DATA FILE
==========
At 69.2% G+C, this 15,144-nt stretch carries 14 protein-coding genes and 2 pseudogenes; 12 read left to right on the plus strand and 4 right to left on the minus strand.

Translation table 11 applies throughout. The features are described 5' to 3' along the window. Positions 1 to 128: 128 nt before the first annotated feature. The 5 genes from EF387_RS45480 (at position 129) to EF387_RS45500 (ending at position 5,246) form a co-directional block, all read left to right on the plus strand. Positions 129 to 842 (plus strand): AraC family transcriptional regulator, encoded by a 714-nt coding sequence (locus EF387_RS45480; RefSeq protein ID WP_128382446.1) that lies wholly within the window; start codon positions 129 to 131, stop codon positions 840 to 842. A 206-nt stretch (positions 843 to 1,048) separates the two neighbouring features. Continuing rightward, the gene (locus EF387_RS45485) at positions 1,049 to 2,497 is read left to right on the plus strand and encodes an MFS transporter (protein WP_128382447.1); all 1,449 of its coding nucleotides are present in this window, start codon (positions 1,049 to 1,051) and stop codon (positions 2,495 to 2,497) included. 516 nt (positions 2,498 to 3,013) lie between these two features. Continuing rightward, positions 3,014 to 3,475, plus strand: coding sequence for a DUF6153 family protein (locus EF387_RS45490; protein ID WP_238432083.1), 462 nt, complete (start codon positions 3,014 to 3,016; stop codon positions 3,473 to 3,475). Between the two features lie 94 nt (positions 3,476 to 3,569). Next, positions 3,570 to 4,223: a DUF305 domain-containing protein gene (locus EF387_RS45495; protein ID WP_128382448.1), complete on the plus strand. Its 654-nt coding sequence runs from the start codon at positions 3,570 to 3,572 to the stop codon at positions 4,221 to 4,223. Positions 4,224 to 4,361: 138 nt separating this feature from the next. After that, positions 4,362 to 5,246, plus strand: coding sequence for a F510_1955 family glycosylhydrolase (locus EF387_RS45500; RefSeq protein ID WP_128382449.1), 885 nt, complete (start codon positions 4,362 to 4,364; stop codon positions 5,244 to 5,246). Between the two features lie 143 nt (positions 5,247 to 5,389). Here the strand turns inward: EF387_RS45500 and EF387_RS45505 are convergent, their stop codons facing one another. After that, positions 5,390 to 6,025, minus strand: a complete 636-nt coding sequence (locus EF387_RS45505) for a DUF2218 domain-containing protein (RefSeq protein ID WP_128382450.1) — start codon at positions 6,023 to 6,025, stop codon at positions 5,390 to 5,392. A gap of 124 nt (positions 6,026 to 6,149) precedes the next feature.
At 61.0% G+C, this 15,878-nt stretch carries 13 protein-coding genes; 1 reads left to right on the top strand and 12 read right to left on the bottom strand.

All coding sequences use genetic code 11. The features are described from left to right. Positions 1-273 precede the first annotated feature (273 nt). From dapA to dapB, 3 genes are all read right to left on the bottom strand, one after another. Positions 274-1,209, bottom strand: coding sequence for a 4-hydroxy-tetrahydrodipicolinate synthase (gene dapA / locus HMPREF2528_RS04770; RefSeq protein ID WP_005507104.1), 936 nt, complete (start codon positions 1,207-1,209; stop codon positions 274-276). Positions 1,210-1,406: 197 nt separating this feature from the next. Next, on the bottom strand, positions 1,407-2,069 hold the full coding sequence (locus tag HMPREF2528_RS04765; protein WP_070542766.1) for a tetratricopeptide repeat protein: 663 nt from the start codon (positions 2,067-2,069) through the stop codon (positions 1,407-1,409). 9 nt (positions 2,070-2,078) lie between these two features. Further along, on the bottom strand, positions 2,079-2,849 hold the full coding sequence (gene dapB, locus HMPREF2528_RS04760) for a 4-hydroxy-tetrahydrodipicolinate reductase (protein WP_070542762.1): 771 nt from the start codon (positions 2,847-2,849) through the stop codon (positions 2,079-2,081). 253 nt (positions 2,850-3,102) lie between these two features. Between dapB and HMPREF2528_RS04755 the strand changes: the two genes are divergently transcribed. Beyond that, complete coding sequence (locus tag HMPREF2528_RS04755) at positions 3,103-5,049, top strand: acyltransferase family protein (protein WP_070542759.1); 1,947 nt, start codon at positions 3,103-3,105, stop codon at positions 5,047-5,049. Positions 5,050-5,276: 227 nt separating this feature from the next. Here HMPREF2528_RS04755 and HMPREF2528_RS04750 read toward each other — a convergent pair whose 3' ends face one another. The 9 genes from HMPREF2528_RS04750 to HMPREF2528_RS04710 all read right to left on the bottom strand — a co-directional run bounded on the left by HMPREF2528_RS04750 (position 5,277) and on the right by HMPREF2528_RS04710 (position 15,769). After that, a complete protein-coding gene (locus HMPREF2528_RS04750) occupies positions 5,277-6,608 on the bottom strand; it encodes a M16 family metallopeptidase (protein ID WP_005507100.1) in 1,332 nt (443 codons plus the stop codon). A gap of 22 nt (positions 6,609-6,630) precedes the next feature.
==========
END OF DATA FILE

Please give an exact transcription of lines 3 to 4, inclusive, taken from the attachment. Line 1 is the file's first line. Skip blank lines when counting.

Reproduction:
At 61.0% G+C, this 15,878-nt stretch carries 13 protein-coding genes; 1 reads left to right on the top strand and 12 read right to left on the bottom strand.

All coding sequences use genetic code 11. The features are described from left to right. Positions 1-273 precede the first annotated feature (273 nt). From dapA to dapB, 3 genes are all read right to left on the bottom strand, one after another. Positions 274-1,209, bottom strand: coding sequence for a 4-hydroxy-tetrahydrodipicolinate synthase (gene dapA / locus HMPREF2528_RS04770; RefSeq protein ID WP_005507104.1), 936 nt, complete (start codon positions 1,207-1,209; stop codon positions 274-276). Positions 1,210-1,406: 197 nt separating this feature from the next. Next, on the bottom strand, positions 1,407-2,069 hold the full coding sequence (locus tag HMPREF2528_RS04765; protein WP_070542766.1) for a tetratricopeptide repeat protein: 663 nt from the start codon (positions 2,067-2,069) through the stop codon (positions 1,407-1,409). 9 nt (positions 2,070-2,078) lie between these two features. Further along, on the bottom strand, positions 2,079-2,849 hold the full coding sequence (gene dapB, locus HMPREF2528_RS04760) for a 4-hydroxy-tetrahydrodipicolinate reductase (protein WP_070542762.1): 771 nt from the start codon (positions 2,847-2,849) through the stop codon (positions 2,079-2,081). 253 nt (positions 2,850-3,102) lie between these two features. Between dapB and HMPREF2528_RS04755 the strand changes: the two genes are divergently transcribed. Beyond that, complete coding sequence (locus tag HMPREF2528_RS04755) at positions 3,103-5,049, top strand: acyltransferase family protein (protein WP_070542759.1); 1,947 nt, start codon at positions 3,103-3,105, stop codon at positions 5,047-5,049. Positions 5,050-5,276: 227 nt separating this feature from the next. Here HMPREF2528_RS04755 and HMPREF2528_RS04750 read toward each other — a convergent pair whose 3' ends face one another. The 9 genes from HMPREF2528_RS04750 to HMPREF2528_RS04710 all read right to left on the bottom strand — a co-directional run bounded on the left by HMPREF2528_RS04750 (position 5,277) and on the right by HMPREF2528_RS04710 (position 15,769). After that, a complete protein-coding gene (locus HMPREF2528_RS04750) occupies positions 5,277-6,608 on the bottom strand; it encodes a M16 family metallopeptidase (protein ID WP_005507100.1) in 1,332 nt (443 codons plus the stop codon). A gap of 22 nt (positions 6,609-6,630) precedes the next feature.